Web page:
Urban complex, Lipsk
Narodowy Instytut Dziedzictwa pl
photo

The town of Lipsk is one of the few regular, Renaissance urban complexes from the period of the so-called Volok Reform (second half of the 16th century) which has survived intact despite the passage of time.

History

The town was founded back in the year 1580, during the period of the Volok Reform, resulting in the application of a distinctive urban layout. The towns established during this period, while still based on the traditional, Gothic model, have also incorporated numerous new compositional features characteristic of the Renaissance style. Unlike a typical medieval town, the urban layout of Lipsk features very long lines of blocks, each comprising two lines of land lots; these blocks, separated by a regular street grid, formed the basis of the town’s layout. The market square is characterised by its relatively large size. The Renaissance character of the towns designed during the period of the Volok Reform also manifests itself in the manner in which the functional and spatial planning was conducted and in which the individual land lots were measured. A characteristic feature of the entire spatial planning process was that the towns would be designed in a manner which also took into account the accompanying gardens and agricultural land. Large and carefully planned garden districts would be positioned at the edge of the town proper, followed by the arable fields owned by the local burghers. This novelty in urban planning was a manifestation of the renewed focus on nature which stemmed from the humanist philosophy that was rapidly gaining in popularity at the time. Since no fortifications were included in the design of the towns, the individual lots could be larger, and the streets - wider. At the core of the spatial planning process lay the concept of the linear settlement, with gablefront houses positioned on both sides of the street. In addition to the house itself, each of the long parcels of land would also include utility buildings and gardens. The presence of these features is an indication of the common origins of both towns and villages created during the period of the Volok Reform. The urban layout of the town of Lipsk has survived virtually unchanged. Initially, the Catholic church (1582) and the accompanying parish buildings were located south-east of the market square, between what is now known as the Nowodworska and Szkolna streets, on the site currently occupied by the local school and the Freedom Mound erected during the interwar period. An Orthodox church (likewise erected in 1582) was initially located alongside what is now known as Stefana Batorego street, near the site of the existing swimming pool, close to the road leading from the town towards Dąbrowa Białostocka. A synagogue was located at the edge of the town, in the north-eastern part thereof, along the junction of Pusta street and the extension of what is now known as Grodzieńska street. These buildings - most of them made of wood - have all been destroyed in the mid-17th century. After 1875, both the Catholic church and the Uniate tserkva were closed down and subsequently demolished. In 1880, a new, brick Orthodox tserkva was constructed in the middle of the market square. After 1905, the existing Catholic church, designed in the Gothic Revival style, was erected at the corner of the Kościelna and Zamkowa streets. The tserkva was demolished during the interwar period. During World War II, the town has lost 70% of all its buildings. The 19th-century wooden synagogue was likewise razed to the ground.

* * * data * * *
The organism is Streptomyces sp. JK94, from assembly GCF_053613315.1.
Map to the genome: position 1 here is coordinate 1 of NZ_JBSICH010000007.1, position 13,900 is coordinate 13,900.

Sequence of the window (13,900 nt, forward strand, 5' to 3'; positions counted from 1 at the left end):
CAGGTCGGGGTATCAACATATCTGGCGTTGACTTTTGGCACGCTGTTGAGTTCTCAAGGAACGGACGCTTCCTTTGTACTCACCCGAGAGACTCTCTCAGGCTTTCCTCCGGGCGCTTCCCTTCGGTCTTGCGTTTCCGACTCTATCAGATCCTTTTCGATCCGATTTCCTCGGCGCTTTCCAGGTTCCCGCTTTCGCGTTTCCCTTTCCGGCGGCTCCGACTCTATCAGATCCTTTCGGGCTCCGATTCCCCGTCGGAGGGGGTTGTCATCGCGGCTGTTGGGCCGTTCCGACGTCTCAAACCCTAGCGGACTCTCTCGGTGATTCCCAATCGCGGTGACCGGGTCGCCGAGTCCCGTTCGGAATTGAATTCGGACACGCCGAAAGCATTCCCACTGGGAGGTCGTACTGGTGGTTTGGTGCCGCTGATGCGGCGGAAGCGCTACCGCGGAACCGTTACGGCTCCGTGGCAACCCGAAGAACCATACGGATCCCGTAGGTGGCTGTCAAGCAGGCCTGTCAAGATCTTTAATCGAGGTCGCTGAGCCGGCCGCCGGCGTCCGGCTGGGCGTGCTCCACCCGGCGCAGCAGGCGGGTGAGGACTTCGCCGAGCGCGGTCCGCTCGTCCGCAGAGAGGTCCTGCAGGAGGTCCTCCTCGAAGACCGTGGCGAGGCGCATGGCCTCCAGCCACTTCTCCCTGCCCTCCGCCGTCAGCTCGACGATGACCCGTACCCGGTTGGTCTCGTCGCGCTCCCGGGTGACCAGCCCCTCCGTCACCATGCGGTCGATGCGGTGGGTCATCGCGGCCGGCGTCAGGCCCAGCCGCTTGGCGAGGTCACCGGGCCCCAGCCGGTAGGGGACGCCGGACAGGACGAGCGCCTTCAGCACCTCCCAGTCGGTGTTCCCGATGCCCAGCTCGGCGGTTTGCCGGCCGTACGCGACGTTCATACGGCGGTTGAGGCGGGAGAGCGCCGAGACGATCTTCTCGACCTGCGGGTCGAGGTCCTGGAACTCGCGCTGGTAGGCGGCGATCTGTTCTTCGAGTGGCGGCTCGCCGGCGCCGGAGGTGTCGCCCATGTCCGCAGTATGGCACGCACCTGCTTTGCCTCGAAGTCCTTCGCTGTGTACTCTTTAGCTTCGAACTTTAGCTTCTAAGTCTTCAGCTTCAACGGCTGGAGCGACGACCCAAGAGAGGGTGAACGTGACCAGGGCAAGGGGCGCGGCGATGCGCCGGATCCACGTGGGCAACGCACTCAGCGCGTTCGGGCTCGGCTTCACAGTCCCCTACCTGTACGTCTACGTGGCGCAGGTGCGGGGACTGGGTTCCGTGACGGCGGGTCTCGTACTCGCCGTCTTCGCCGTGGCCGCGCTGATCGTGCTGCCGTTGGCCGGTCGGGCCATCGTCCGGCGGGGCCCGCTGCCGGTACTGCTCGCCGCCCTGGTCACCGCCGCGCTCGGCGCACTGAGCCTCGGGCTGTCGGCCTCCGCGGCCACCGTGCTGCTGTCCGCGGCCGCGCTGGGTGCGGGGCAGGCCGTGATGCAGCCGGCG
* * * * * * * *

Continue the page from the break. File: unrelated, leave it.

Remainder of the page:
Description

The town was designed on a rectangular plan, its longer side positioned alongside the east-west axis and facing the Biebrza river. The town is characterised by an unusually large market square (200 x 200 metres) as well as the presence of a dozen-odd streets intersecting at a right angle. Another distinctive feature of the town’s layout is the rigid division into square or rectangular blocks and quarters. The urban complex inscribed into the register of monuments is located within the boundaries of Batorego street to the west, Pusta and Ogrodowa streets to the north, Zamiejska street to the east and Saperów street to the south. North of the town lies the Catholic cemetery and the Jewish cemetery, positioned on the eastern and western side respectively. The sole dominant landmark in town is the Gothic Revival parish church on Kościelna street. The site of the former market square now serves as the municipal park.

The building is open to visitors.

compiled by Grzegorz Ryżewski, Regional Branch of the National Heritage Board of Poland in Białystok, 4-07-2014.

Bibliography

  • Żupla A., Lipsk. Układ urbanistyczny, architectural monument record sheet, Suwałki 1983.
  • Z biegiem Biebrzy. Przewodnik historyczno - etnograficzny, A. Gaweł, G. Ryżewski (eds.), Białystok-Suchowola 2012, pp. 96-98.

General information

  • Type: spatial layout
  • Chronology: XVI w.
  • Form of protection: register of monuments
  • Address: Lipsk
  • Location: Voivodeship podlaskie, district augustowski, commune Lipsk - miasto
  • Source: National Heritage Board of Poland

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